The large number of inmates held in Roumieh Prison without trial is “far too high a figure and does not reflect well on Lebanon and its principles,” United Nations Special Coordinator for Lebanon Michael Williams said on Monday.
“A top priority of the incoming government, I believe, must be to address these concerns,” he said after a meeting with Interior Minister Ziad Baroud, according to a statement from the former’s office.
Baroud “shares with me the concern that 70 percent of the prisoners had not been tried,” Williams said.
“We discussed the need for urgent reforms and I told the Minister that the United Nations was ready to assist if requested and when possible in this regard.”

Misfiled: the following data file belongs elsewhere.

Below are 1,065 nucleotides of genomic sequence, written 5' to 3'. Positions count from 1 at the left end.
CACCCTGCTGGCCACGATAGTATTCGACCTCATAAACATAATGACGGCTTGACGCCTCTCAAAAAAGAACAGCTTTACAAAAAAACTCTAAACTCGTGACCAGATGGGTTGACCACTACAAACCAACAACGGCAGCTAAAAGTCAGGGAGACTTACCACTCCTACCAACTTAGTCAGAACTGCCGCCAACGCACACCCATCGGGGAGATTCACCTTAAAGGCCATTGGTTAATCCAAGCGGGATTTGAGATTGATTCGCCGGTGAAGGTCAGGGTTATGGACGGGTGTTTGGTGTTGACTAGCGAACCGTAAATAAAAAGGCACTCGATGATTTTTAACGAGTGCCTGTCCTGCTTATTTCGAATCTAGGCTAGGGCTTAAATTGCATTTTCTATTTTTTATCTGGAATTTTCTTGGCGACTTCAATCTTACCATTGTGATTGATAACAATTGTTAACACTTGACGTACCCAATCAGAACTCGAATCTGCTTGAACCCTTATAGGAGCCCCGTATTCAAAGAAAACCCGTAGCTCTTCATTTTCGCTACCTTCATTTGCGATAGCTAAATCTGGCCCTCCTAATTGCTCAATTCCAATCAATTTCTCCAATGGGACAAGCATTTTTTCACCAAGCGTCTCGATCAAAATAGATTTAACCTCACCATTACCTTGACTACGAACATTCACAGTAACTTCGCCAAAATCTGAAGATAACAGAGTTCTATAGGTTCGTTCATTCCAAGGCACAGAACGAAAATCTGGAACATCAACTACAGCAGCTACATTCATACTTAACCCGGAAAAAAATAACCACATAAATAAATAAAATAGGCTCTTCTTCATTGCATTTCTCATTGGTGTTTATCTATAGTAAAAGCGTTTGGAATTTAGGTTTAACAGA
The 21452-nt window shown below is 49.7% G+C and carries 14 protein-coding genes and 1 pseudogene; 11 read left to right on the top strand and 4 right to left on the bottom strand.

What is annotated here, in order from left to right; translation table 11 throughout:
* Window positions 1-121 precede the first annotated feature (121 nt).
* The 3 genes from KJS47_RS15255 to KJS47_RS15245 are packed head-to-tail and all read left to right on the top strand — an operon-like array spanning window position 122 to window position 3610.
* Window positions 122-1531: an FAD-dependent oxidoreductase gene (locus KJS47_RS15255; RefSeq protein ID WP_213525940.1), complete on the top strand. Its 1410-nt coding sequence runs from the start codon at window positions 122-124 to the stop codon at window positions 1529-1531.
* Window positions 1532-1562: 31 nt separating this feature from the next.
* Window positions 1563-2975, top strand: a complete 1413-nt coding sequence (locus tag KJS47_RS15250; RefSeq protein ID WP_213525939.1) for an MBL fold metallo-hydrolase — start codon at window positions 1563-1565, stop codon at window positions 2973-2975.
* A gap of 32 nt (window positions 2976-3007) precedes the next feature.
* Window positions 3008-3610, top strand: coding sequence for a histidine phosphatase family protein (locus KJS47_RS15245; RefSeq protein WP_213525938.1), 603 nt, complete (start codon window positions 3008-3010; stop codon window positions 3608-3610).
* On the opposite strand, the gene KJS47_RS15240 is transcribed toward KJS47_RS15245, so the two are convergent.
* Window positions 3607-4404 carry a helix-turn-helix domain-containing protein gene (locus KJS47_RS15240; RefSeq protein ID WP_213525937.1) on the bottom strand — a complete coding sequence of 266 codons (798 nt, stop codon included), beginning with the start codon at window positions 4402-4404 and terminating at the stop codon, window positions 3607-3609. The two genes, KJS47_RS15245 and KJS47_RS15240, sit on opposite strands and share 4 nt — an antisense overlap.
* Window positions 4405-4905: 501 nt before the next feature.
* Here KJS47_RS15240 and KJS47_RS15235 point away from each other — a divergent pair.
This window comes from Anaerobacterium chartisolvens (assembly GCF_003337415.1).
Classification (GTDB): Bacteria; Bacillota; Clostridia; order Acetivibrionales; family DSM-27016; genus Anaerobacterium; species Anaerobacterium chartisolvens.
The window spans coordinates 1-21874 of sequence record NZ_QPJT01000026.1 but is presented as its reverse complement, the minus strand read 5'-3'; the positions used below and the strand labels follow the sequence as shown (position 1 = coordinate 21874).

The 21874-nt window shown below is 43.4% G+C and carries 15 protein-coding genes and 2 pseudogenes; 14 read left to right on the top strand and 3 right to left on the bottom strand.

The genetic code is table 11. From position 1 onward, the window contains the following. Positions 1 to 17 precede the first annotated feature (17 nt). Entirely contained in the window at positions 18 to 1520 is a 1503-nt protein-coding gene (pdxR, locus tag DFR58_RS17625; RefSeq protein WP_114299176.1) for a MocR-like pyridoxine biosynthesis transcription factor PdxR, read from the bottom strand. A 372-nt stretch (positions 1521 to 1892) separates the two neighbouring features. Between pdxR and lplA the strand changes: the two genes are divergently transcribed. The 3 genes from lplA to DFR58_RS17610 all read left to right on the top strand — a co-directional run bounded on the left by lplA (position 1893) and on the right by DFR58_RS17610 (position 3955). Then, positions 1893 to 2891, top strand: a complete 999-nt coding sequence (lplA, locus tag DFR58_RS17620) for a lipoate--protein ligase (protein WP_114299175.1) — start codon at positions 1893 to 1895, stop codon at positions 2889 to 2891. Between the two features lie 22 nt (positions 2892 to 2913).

Williams also said that security incidents like recent protests at Roumieh and the March abduction of Estonian cyclists “underline the pressing need for the formation of a government in Lebanon.”
“I believe that this should be the top priority for all politicians in the country in the coming weeks and I hope it is not more than weeks before a new government is formed.”
Inmates in Roumieh Prison and their families have protested in recent weeks, demanding an improvement in prison conditions and the expediting of their trials.
Lebanese authorities have been searching for seven Estonians since they were abducted at gunpoint in the eastern Bekaa town of Zahle on March 23 after entering Lebanon through Syria on their bicycles.
Prime Minister-designate Najib Mikati was appointed in January and is currently working to form his cabinet.
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